More disturbing anecdotal evidence that everyone is using ‘science’ to their advantage:
Drug companies fund a growing number of the studies in leading psychiatric journals, and drugs fare much better in these company-funded studies than in trials done independently or by competitors, researchers reported Wednesday.
About 57% of published studies were paid for by drug companies in 2002, compared with 25% in 1992, says psychiatrist Igor Galynker of Beth Israel Medical Center in New York City.
His team looked at clinical research in four influential journals: American Journal of Psychiatry, Archives of General Psychiatry, Journal of Clinical Psychiatry and Journal of Clinical Psychopharmacology.
In the report, released at the American Psychiatric Association meeting in Toronto, reviewers did not know who paid for the studies they evaluated, Galynker says. There were favorable outcomes for a medication in about:
• Eight out of 10 studies paid for by the company that makes the drug.
• Five out of 10 studies done with no industry support.
• Three out of 10 studies done by competitors of the firm making the drug.
The findings don’t prove the companies are knowingly biasing studies, says co-author Robert Kelly Jr., also with Beth Israel. The report didn’t look at the evidence for bias in design of the studies.
Some quick caveats- it is important to understand that just because researchers have reports funded by drug companies that provided more positive findings, that does not necessarily mean they are fixing data or acting unethical in any way. In social science research, it is entirely possible to shape the outcome of a study simply through the research questions asked, and that is more than likely what is happening here. University researchers receive a grant to do a study, the research questions are provided for them and/or the design, they complete the study, and because of the nature of the questions asked, more often than not industry funded studies yield ‘positive’ results.
There is, in and of itself, nothing unethical about that, IMHO. What is troubling is that it would appear that the hard questions may not be asked at the rate they need to be, and that university researchers are forced to take money from people who have a vested interest in an outcome.
I want to be careful, here- this is my conjecture, and I think it will be unfortunate if people jump the gun and start claiming that ‘researchers are selling out.’ That more than likely is not the case, and what I have outlined is probably more accurate. Again, I am coming from this from a social sciences perspective, so I will leave it to Tim to fill in the blanks regarding research design and the hard sciences.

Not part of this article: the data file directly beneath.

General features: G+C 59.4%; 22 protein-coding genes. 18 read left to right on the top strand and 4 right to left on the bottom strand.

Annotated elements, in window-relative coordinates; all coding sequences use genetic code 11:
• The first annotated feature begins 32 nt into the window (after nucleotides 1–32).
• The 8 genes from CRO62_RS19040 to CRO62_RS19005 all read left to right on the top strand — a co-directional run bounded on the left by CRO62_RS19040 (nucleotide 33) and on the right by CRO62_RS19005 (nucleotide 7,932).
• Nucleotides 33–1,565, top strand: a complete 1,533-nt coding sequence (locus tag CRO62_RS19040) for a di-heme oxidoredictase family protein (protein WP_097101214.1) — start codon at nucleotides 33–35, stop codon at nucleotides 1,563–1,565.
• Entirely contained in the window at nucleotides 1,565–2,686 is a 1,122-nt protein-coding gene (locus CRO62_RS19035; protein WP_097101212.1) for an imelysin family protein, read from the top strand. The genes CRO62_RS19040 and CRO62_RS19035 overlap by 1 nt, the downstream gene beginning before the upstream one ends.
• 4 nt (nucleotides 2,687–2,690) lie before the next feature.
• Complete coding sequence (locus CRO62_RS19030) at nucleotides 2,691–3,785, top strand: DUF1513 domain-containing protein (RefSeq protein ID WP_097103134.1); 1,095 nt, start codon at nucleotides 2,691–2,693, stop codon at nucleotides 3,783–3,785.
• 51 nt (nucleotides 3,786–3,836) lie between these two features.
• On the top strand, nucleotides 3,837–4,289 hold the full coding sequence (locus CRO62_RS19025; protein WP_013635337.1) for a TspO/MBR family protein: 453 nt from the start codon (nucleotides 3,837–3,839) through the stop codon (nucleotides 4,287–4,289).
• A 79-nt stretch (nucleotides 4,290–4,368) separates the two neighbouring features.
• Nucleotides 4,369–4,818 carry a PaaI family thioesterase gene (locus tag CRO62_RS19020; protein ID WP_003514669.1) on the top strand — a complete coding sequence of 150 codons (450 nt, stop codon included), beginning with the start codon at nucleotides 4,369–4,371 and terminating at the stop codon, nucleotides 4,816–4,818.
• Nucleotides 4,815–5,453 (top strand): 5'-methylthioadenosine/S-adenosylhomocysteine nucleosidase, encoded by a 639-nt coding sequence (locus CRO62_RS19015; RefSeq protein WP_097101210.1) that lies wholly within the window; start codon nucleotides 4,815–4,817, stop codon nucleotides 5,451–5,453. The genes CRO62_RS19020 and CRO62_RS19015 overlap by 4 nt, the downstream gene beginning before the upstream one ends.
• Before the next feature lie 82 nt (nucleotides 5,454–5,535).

Having said all that, given the movements on the right and the left to politicize and denigrate science to achieve their political goals, it only seems to make sense that private corporations would themselves want to get in on the action. It makes sense, but it is still depressing.
*** Update ***
These comments are from Tim:
The story here is actually pretty simple. I don’t think that the studies themselves are corrupted, mostly because standard practices exist that almost eliminate researcher bias. Most of these studies at least claim to follow these practices, e.g. double-blind experimentation, agreeing on statistical methods prior to data collection, having the data itself analyzed by independent hands, so unless they are performing outright fraud (which I doubt) the studies are on the level.
The real disconnect happens after the research is done and before the work sees publication. Unlike government funding researchers who take industry money sign an agreement to publish the results only if the funding agency (e.g., Pfizer or Merck) approves. One of the reasons why drug companies have such massive budgets, then, is that they will fund five or six separate studies and only agree to publish the three or four that come out looking the best for drug X. Or to put it in a more generous light, imagine that you fund four studies and three come out looking pretty good for your putative drug. The fourth, though, looks terrible, performing as well or worse than the placebo. Maybe it’s an outlier, or the researchers screwed up somehow. As a competitive drug company you have huge, enormous pressures to let that outlier fourth study disappear into obscurity.
So in my view this result is entirely unsurprising. If you take two equal bell-shaped curves, A and B, and you cut off the left-side tail of curve A, then the average value for A will end up slightly higher than B. I think it is very likely that private and public-funded studies come out like curves A and B where the “real” distribution is more or less the same but the drug companies cut off the unfriendly “tail” of their curve before it reaches the public.
My guess is that the amount that gets cut off depends strongly on how competitive the drug is. If a company has an exclusive patent that they know gives them years of flex time to get it right then they may let research get through more or less unmolested. In a neck-and-neck race to release a blockbuster like Vioxx I would bet that the pressure to push the curve a little is practically unbearable.
None of this should surprise anybody. Free market rules control all publicly-traded companies and until somebody writes a law requiring them to publish every study that they fund (which would not be a bad idea) they will be within their rights to protect their interests.